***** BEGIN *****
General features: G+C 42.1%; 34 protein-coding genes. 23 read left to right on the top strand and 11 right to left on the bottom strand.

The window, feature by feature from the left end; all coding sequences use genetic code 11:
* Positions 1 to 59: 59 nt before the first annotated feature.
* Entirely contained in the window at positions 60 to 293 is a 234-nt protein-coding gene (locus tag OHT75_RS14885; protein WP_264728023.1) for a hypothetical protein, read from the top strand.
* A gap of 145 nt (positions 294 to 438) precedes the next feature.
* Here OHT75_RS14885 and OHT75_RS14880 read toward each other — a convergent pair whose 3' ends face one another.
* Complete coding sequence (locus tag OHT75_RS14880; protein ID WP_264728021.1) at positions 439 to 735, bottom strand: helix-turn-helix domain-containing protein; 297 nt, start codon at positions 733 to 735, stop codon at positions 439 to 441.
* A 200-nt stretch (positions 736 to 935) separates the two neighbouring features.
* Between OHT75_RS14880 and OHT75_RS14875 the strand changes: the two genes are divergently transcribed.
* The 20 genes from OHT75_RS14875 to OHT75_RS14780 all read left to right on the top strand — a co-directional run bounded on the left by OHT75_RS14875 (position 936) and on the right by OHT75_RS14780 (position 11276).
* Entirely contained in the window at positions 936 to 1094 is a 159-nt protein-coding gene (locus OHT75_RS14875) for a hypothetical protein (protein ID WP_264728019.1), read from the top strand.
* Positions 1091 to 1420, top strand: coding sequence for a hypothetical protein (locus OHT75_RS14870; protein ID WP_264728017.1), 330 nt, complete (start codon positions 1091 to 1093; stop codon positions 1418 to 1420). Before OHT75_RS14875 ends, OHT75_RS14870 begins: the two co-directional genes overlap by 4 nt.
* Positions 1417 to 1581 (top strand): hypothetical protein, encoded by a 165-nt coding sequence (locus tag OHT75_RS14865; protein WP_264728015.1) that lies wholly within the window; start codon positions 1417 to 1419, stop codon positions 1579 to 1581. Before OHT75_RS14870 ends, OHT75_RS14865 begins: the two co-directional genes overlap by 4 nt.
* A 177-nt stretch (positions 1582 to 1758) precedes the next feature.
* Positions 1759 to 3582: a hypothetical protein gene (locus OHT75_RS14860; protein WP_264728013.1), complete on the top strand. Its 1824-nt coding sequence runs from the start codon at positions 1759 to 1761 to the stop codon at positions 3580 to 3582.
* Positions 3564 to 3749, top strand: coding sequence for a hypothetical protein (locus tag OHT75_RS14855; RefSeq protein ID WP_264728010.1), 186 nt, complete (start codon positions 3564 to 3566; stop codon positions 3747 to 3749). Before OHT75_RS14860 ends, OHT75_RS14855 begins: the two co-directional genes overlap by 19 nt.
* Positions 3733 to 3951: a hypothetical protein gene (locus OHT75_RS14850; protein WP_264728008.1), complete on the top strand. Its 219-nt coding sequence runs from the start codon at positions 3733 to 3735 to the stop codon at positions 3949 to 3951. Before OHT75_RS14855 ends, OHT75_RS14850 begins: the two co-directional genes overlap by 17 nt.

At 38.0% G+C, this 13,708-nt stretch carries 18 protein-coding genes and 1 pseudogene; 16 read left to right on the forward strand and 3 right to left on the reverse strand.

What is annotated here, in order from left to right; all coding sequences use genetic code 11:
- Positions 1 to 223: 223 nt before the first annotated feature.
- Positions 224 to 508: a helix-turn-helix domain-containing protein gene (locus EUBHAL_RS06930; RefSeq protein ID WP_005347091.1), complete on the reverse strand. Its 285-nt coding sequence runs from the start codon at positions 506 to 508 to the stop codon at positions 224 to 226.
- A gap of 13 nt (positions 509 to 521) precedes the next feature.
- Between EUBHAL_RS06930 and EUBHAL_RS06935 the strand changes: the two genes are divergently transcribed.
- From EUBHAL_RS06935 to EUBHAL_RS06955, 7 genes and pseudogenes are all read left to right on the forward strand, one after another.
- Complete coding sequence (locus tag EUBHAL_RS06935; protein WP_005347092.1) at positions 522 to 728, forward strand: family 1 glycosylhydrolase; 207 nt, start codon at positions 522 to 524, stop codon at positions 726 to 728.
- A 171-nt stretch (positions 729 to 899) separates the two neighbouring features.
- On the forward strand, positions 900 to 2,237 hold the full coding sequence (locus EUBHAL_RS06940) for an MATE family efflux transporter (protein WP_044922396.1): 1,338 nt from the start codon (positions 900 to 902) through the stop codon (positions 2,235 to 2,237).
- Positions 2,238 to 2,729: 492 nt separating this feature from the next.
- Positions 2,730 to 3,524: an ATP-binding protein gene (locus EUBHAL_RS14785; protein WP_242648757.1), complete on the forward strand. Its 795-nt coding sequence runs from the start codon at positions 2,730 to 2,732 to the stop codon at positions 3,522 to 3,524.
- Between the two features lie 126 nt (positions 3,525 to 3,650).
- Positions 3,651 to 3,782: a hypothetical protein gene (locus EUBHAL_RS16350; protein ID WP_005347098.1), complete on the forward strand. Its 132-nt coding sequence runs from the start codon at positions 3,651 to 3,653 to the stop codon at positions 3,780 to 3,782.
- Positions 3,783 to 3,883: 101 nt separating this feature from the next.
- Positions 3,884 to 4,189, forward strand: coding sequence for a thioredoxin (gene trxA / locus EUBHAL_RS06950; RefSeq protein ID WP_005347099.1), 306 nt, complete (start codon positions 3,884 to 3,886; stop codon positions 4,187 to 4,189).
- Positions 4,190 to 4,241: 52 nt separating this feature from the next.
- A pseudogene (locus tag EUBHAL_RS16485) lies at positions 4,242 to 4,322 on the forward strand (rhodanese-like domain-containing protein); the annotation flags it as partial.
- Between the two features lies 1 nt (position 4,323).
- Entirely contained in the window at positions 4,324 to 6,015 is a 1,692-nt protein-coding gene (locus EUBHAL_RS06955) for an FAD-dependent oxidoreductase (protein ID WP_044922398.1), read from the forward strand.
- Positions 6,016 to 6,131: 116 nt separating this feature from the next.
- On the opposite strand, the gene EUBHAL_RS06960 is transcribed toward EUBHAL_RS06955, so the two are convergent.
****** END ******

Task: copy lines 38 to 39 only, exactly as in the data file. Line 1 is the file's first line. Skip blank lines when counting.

- Positions 6,016 to 6,131: 116 nt separating this feature from the next.
- On the opposite strand, the gene EUBHAL_RS06960 is transcribed toward EUBHAL_RS06955, so the two are convergent.